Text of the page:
'American and Korean researchers have given robots yet another sense once restricted to living organisms: the sense of touch. An article in Science Daily stated that the researchers developed artificial sensory nerves that work like the real thing.
When attached to a cockroach’s leg, the artificial nerves can trigger the twitch reflex. The nerves are also sensitive enough that they can identify the embossed letters of the Braille alphabet.
The researchers from Stanford University (Stanford) and the Seoul National University (SNU) claimed that their new artificial nervous system will help make artificial skin for prosthetic limbs and restore the sense of touch of amputees. In the future, the artificial nerves might grant reflexes to robots.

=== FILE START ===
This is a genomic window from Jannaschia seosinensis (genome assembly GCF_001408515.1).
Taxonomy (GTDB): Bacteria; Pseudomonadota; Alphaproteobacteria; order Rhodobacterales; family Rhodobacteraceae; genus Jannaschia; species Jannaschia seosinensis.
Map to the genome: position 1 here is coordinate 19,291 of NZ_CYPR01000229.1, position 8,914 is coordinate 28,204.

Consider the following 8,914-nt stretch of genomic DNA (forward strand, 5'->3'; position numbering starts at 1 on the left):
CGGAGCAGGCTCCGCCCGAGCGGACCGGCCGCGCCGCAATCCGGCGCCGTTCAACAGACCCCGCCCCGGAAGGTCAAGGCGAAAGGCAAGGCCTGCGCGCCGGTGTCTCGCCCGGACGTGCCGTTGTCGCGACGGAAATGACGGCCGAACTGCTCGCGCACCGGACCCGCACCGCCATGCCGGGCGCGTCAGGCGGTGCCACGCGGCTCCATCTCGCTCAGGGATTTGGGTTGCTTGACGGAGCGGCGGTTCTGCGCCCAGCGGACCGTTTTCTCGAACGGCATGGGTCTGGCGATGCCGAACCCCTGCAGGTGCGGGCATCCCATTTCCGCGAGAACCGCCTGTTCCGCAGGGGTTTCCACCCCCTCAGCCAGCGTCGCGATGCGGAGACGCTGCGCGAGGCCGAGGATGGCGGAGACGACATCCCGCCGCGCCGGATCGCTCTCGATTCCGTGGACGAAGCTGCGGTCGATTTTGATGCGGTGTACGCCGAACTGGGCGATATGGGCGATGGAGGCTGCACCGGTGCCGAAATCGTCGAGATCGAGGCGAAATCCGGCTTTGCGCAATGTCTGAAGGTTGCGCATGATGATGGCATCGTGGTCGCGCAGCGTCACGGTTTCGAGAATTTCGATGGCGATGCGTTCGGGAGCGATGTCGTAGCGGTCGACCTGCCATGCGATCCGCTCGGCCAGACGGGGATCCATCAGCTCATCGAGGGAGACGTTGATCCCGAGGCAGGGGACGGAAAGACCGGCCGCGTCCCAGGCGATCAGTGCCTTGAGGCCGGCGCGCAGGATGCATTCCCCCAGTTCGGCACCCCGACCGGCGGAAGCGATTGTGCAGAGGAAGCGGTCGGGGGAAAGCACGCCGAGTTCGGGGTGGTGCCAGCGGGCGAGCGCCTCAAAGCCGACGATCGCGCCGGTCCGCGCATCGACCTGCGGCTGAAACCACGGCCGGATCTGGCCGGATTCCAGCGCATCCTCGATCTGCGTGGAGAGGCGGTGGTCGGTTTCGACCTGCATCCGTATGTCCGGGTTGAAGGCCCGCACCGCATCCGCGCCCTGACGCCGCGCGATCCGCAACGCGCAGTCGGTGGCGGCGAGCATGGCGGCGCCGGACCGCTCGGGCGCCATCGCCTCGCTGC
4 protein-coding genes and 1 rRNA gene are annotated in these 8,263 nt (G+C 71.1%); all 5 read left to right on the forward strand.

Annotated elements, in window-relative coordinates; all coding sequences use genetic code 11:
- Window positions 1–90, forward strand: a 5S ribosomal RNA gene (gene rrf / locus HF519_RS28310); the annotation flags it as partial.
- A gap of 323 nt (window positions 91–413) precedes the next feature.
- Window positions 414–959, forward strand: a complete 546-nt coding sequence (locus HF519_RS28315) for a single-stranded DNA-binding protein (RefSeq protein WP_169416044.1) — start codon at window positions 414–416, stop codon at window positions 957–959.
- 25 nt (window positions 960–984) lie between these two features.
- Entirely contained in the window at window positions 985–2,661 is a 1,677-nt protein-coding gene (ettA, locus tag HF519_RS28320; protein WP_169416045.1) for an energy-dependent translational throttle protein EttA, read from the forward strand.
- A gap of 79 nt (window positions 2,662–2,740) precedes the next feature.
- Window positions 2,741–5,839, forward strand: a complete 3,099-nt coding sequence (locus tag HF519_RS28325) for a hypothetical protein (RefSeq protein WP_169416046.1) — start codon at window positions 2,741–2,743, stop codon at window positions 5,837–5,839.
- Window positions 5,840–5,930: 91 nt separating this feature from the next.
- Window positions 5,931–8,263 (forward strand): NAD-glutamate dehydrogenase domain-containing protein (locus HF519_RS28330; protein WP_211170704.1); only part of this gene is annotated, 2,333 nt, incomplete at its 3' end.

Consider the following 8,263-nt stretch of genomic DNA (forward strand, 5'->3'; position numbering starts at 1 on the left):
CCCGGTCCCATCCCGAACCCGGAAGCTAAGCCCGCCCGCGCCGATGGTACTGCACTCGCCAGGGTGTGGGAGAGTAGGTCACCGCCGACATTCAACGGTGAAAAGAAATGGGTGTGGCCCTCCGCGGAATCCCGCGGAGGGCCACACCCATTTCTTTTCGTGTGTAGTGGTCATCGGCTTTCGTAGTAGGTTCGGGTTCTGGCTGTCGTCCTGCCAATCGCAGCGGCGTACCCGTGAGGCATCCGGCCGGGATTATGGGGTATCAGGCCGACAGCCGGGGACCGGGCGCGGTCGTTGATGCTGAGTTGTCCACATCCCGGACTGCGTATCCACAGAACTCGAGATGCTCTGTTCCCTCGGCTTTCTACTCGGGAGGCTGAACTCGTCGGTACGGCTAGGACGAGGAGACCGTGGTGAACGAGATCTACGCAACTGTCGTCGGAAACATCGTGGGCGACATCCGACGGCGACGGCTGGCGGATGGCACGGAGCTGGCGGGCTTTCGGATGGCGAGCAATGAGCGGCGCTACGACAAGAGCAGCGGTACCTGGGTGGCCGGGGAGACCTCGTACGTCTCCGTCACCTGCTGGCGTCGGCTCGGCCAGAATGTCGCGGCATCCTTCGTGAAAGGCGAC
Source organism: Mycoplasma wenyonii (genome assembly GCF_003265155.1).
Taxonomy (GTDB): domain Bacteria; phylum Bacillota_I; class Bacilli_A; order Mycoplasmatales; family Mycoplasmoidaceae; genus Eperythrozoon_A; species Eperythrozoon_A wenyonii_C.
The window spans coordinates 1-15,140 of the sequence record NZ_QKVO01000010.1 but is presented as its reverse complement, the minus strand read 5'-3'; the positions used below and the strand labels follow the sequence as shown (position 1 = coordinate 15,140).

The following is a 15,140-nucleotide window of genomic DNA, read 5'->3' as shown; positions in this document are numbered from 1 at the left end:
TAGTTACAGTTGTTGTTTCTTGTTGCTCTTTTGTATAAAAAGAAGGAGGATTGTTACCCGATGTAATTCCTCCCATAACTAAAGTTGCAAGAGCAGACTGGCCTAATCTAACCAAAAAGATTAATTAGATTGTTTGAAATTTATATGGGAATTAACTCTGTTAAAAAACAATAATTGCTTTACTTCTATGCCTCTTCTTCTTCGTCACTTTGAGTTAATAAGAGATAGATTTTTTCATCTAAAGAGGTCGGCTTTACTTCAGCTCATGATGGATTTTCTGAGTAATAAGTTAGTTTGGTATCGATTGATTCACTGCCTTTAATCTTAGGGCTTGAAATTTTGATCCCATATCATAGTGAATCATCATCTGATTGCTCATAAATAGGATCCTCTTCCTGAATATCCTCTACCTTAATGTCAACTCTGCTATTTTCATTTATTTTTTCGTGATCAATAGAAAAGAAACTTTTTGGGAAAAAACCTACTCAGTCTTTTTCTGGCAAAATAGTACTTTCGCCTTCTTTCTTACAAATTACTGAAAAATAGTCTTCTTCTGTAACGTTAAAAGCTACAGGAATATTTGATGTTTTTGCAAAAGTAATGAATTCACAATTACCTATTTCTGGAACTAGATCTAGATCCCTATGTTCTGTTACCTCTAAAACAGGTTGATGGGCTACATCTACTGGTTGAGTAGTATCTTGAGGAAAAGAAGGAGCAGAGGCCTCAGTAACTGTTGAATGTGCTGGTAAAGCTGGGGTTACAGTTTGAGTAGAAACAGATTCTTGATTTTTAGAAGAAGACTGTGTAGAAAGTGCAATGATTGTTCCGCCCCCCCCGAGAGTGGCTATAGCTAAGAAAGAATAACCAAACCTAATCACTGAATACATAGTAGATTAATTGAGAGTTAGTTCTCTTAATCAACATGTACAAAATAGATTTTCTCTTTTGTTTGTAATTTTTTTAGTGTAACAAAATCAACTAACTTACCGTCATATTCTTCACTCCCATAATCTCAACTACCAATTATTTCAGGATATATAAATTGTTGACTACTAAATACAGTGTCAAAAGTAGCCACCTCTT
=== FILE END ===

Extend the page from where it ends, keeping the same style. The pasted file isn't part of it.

“We take skin for granted but it’s a complex sensing, signaling and decision-making system,” explained Zhenan Bao, a Stanford professor who served as the senior author of the study. “This artificial sensory nerve system is a step toward making skin-like sensory neural networks for all sorts of applications.”
Bao was copying the ways skin can stretch, regenerate, and behave like a network of smart sensors. Skin sent pleasant sensations to the brain and triggered reflex reactions in muscles when encountering painful sensations.'
Read more: Researchers develop an artificial nervous system that gives robots the ability to sense touch
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